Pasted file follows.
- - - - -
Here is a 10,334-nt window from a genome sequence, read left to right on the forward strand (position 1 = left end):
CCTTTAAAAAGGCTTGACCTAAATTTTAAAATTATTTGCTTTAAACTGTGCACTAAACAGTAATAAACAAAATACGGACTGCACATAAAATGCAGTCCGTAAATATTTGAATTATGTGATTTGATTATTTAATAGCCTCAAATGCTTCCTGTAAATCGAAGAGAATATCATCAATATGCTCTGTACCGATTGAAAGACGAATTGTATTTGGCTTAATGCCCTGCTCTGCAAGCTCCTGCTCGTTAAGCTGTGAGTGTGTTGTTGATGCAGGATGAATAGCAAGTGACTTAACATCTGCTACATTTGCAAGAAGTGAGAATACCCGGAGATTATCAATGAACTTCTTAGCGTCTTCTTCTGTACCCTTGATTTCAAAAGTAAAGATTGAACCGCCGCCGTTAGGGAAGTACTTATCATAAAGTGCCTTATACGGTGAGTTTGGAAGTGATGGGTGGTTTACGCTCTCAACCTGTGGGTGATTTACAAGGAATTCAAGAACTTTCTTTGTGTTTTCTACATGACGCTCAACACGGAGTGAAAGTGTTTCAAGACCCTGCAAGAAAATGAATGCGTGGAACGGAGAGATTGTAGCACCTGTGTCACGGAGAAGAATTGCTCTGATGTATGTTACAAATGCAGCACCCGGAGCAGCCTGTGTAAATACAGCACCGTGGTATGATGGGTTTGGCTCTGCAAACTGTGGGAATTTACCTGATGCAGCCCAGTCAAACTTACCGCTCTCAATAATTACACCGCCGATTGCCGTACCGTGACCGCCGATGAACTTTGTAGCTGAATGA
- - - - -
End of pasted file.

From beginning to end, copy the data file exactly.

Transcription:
Here is a 10,334-nt window from a genome sequence, read left to right on the forward strand (position 1 = left end):
CCTTTAAAAAGGCTTGACCTAAATTTTAAAATTATTTGCTTTAAACTGTGCACTAAACAGTAATAAACAAAATACGGACTGCACATAAAATGCAGTCCGTAAATATTTGAATTATGTGATTTGATTATTTAATAGCCTCAAATGCTTCCTGTAAATCGAAGAGAATATCATCAATATGCTCTGTACCGATTGAAAGACGAATTGTATTTGGCTTAATGCCCTGCTCTGCAAGCTCCTGCTCGTTAAGCTGTGAGTGTGTTGTTGATGCAGGATGAATAGCAAGTGACTTAACATCTGCTACATTTGCAAGAAGTGAGAATACCCGGAGATTATCAATGAACTTCTTAGCGTCTTCTTCTGTACCCTTGATTTCAAAAGTAAAGATTGAACCGCCGCCGTTAGGGAAGTACTTATCATAAAGTGCCTTATACGGTGAGTTTGGAAGTGATGGGTGGTTTACGCTCTCAACCTGTGGGTGATTTACAAGGAATTCAAGAACTTTCTTTGTGTTTTCTACATGACGCTCAACACGGAGTGAAAGTGTTTCAAGACCCTGCAAGAAAATGAATGCGTGGAACGGAGAGATTGTAGCACCTGTGTCACGGAGAAGAATTGCTCTGATGTATGTTACAAATGCAGCACCCGGAGCAGCCTGTGTAAATACAGCACCGTGGTATGATGGGTTTGGCTCTGCAAACTGTGGGAATTTACCTGATGCAGCCCAGTCAAACTTACCGCTCTCAATAATTACACCGCCGATTGCCGTACCGTGACCGCCGATGAACTTTGTAGCTGAATGA